I had the great opportunity to catch up with a good friend and colleague who has successfully changed careers and is now helping others do the same. Mary Stern and I worked together when we were both with American Hospital Supply and later the Baxter Healthcare organization.
Mary Stern, former VP of HR, is living in Santa Barbara after many years in the Midwest. She is enjoying the adventure of shifting from corporate leader to consultant and now author. It may seem like this is a huge change, however, Mary is used to change. She always has helped her colleagues and clients transition their businesses. While at Baxter, she helped leaders move from U.S.-centric mindsets to global ones. When Baxter faced yet another important transformation, Mary decided to transform herself as well, retiring from corporate life and then diving into something entirely new.
From millennials to boomers, we are all rethinking how to bring more meaning to our work and manage career transitions, if not now, then in the future. Mary took a full year to evaluate the “what next.” But often we don’t have that much time to evaluate. I was so intrigued with Mary’s journey, that I asked if she could share her insights.
Sherry Benjamins: Tell me, how did you determine that you wanted to write a series of children’s books after leaving Baxter?
Mary Stern: I was always a nature lover and enjoyed spending time out of doors with my amazing grandchildren. When my first grandson was five years old, I wanted to help him love reading as much I do, so I created something special for him. He would be the star of my children’s book, and in 2008 we published the first in The Cowboy Dog Series. Book two came in 2009, with my second grandchild as the hero; my last grandchild is the star of book three, which was completed in 2011.
Sherry: How fun that must have been! Were there surprises for you in this process?
Mary: I did not realize how much work it would take to find the right team—illustrator, editor, book designer, printer, web page designer, PR and marketing person and a distributor—to pull it all together. Any team needs to function well, and I was surprised how similar this was to teamwork in corporate America. What I learned was that skills of inclusion, clarity, and communication all pay off. The publishing world was also more difficult than I imagined. It is competitive, and I understand that, but there is very little collaboration and it seems cutthroat at times.
Sherry: Following the children’s series, what made you decide to write a book about job search with so much already published in this area?
Mary: The short answer is that this book is quite different. I have looked and researched extensively what is out there. With a whole career in HR and in helping others in career change, I wanted to create a resource that was a step-by-step guide. That’s why I called it 6 Steps to Land the Job.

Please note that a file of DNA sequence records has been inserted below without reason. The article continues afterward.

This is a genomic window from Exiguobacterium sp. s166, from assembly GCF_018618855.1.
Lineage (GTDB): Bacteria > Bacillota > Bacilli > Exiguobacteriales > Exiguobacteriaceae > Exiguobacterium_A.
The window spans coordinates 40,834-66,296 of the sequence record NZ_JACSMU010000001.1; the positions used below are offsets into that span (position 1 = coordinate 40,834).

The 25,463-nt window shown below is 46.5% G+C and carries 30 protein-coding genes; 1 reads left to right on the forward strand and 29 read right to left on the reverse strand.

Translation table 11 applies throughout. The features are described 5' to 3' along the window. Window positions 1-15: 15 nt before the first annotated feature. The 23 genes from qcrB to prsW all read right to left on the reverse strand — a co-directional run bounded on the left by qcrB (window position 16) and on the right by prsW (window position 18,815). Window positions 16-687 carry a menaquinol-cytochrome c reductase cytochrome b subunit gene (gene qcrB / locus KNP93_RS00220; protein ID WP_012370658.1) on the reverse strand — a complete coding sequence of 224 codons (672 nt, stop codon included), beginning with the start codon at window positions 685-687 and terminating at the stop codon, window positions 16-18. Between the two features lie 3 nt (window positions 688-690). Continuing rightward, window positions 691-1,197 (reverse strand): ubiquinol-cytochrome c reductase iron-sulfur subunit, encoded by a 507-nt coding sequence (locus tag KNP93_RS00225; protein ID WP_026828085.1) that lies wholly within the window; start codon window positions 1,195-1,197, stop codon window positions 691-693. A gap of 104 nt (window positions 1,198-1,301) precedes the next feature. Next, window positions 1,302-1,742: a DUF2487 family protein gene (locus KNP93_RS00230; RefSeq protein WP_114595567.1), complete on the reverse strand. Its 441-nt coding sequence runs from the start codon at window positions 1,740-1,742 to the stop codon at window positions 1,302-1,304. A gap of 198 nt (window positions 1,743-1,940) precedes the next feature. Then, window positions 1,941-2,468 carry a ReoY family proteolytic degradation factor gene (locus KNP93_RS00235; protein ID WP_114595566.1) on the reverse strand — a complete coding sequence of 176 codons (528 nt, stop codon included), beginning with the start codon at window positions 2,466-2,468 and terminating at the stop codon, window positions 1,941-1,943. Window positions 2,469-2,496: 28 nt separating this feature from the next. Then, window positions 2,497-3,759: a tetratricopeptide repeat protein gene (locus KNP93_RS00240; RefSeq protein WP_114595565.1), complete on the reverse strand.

So many of those I coach say, “I can’t find the jobs.” There are jobs, I would tell them, but people are just not sure how to find them.
Sherry: We know this is a very challenging job market at all levels. What are you seeing that can immediately help someone who says, “There are no jobs?”
Mary: I wonder how many people take the time to evaluate what their interests are and share that with their network. I see people focusing on the activity of job search without identifying the result they are aiming for. We want immediate gratification, and given the time pressure, I can understand why we go there first. However, doing the research and focusing on a quality, thoughtful goal is important. I know the market is tough, no question. However, if you determine what your field of interest is and how you might enter that arena, you might be surprised where that takes you. Networking is key. You must successful network to find the right resources and connections. Of course, part-time work somewhere might be essential while you are figuring this out and building your connections.
Extroverts understand the value of connecting and social media. Introverts might struggle, so I suggest preparing for the “Three Questions Strategy.” Prior to a networking event where you are meeting someone for the first time, be ready with three questions, such as: “What speaker did you like at this event?” Or “Tell me about what brought you here.” Or “Have you joined other groups like this?” That will help you start making a connection and learn more about them.
I encourage you to share Mary’s book with someone you care about who is in job search. She starts with “tell your story” and emphasizes evaluating what you want and where you must make some choices. We know from research that money, although important is not always the most powerful motivator. You also have the opportunity to learn and grow, have impact and set goals, as Mary suggests.
From Sheryl Sandberg’s book, Lean In: Women, Work and the Will to Lead, to Clayton Christiansen’s book, How Will You Measure Your Life, there is more focus now on getting to “happiness” than ever before. Take the time to think about that for yourself, and then share this book with a friend or dive into the 6 Steps to Land the Job. It’s never too late! Also, check out Mary’s sites for her books: www.cowboydogseries.com and www.6stepstolandthejob.com.
There is no rush in figuring out your passion:
- Mark Twain wrote Huckleberry Finn at age 49
- The Hurt Locker came out when Kathryn Bigelow was 57 years of age
- Millard Kaufman, co-creator of “Mr. Magoo”, wrote his first novel at age 90
- Ang Lee screened his first big movie at age 38
- Van Gogh’s most famous work was created around age 35
- Georgia O’Keeffe was famous for clay objects in her 80’s and continued ‘till 98 years young.